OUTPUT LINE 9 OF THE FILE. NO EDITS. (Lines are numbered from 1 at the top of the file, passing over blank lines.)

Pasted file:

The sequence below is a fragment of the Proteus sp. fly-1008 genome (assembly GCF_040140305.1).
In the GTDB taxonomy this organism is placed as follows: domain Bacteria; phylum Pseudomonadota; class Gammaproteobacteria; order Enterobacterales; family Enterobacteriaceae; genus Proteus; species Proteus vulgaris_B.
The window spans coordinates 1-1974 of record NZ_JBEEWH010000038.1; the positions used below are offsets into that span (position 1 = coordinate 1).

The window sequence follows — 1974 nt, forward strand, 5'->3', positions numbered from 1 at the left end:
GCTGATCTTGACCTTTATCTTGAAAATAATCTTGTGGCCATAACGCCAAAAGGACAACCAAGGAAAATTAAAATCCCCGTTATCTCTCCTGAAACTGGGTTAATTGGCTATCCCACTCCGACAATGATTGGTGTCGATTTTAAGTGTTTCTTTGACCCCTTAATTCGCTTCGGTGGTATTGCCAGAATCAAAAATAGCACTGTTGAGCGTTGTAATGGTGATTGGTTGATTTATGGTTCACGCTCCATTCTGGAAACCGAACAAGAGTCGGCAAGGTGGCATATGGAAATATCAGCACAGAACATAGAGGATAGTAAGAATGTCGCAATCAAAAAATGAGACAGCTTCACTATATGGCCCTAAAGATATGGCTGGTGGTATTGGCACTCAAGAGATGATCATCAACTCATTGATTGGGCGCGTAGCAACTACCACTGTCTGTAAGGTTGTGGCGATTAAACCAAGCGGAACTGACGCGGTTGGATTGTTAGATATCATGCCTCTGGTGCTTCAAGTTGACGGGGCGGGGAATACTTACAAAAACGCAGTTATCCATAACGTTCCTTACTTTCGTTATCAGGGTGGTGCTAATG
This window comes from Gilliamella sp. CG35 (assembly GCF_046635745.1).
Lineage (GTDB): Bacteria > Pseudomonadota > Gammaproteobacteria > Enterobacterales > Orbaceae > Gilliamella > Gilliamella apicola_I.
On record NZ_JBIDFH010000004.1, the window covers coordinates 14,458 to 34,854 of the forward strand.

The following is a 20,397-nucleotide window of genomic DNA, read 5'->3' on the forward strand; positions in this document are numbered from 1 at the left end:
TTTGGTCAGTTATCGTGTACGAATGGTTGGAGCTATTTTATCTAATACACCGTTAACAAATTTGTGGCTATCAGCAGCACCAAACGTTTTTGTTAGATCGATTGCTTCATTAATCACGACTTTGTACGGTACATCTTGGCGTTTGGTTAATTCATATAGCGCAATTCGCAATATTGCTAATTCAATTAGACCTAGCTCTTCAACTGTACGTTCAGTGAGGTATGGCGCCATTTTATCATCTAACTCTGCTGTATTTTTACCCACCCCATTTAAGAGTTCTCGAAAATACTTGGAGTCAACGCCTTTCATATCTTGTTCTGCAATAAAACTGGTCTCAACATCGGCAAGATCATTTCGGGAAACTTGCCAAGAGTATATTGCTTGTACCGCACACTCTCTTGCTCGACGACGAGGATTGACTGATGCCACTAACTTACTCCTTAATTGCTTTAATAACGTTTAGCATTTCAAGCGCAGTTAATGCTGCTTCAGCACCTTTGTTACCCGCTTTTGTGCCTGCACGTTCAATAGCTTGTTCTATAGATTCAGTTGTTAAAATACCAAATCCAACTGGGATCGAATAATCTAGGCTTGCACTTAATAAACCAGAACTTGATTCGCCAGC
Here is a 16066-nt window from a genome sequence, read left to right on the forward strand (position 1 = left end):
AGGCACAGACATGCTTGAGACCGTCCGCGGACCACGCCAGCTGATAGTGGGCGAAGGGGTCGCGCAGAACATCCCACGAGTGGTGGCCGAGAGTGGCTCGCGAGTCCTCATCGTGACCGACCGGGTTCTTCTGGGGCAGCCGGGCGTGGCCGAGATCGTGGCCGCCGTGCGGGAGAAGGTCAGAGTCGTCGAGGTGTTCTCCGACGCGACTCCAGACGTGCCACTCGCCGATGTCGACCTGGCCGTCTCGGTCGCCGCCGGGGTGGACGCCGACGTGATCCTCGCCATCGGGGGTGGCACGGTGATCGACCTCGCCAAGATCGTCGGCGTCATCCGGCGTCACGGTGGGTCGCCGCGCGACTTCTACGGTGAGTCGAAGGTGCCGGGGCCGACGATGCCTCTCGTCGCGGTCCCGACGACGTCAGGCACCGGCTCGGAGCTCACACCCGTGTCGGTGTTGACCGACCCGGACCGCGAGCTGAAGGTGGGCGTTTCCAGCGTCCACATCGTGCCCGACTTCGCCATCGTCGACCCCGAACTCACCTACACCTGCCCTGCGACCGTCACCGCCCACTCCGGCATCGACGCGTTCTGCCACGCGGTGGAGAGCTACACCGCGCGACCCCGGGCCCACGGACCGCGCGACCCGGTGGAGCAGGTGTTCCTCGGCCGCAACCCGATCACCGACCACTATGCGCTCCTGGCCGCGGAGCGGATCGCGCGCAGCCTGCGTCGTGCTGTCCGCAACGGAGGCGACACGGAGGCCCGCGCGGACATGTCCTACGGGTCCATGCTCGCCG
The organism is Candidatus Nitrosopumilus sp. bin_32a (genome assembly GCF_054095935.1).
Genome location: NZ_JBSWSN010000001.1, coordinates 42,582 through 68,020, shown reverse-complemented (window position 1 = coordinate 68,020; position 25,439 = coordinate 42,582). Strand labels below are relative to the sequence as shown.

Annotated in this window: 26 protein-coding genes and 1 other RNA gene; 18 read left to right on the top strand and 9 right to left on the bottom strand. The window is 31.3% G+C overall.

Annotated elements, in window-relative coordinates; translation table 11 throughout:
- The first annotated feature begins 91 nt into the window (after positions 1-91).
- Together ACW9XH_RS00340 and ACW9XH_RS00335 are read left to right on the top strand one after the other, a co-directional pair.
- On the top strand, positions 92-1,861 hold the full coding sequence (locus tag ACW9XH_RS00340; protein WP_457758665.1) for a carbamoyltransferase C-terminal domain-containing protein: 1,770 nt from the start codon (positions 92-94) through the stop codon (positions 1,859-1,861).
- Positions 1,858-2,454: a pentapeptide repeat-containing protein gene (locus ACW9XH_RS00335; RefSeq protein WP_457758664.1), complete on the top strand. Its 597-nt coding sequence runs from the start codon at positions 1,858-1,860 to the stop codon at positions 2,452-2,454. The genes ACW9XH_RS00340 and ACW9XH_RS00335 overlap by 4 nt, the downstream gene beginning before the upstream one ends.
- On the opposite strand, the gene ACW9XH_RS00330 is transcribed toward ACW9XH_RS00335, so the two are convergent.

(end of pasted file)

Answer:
The following is a 20,397-nucleotide window of genomic DNA, read 5'->3' on the forward strand; positions in this document are numbered from 1 at the left end: